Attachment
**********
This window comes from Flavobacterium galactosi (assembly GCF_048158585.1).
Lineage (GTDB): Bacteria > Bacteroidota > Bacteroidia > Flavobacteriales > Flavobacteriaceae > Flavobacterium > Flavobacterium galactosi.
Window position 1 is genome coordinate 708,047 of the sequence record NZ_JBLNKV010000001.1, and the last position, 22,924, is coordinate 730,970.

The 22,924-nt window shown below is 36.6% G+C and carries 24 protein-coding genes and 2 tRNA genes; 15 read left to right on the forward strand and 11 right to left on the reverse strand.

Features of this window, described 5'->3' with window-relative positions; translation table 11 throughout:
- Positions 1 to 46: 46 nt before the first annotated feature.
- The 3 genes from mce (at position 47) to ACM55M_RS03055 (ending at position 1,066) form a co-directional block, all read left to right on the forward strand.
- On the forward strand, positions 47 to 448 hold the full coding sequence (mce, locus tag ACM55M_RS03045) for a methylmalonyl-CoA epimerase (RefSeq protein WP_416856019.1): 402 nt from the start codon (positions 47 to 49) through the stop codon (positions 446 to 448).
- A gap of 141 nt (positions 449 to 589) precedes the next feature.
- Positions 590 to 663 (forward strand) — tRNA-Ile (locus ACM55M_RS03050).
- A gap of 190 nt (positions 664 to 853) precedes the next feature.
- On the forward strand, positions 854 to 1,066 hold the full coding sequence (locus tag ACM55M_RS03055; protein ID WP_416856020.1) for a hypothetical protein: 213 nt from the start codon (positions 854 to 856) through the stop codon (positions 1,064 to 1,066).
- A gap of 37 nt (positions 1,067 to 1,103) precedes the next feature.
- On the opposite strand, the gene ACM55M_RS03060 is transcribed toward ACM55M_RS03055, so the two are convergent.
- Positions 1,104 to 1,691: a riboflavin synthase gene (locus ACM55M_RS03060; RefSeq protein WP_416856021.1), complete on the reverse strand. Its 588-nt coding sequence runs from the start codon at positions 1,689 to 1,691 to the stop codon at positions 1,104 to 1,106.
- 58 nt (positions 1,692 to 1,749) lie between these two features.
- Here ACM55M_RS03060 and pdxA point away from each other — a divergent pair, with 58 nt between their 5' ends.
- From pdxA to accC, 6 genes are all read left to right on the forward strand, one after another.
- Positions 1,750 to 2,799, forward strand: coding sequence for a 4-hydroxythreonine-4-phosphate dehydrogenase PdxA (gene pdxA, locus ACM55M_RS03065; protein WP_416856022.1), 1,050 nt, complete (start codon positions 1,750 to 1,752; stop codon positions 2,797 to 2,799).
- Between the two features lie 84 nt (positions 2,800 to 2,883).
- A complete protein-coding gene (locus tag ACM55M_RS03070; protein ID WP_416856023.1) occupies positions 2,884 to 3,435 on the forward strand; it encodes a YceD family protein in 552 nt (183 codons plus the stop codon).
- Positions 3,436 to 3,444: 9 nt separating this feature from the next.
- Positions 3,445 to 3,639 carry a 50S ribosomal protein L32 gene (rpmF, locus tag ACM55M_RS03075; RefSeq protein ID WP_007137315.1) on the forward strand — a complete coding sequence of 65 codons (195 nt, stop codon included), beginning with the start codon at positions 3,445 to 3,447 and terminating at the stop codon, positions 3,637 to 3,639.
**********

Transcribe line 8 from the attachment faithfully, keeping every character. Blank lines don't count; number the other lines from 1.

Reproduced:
- On the forward strand, positions 47 to 448 hold the full coding sequence (mce, locus tag ACM55M_RS03045) for a methylmalonyl-CoA epimerase (RefSeq protein WP_416856019.1): 402 nt from the start codon (positions 47 to 49) through the stop codon (positions 446 to 448).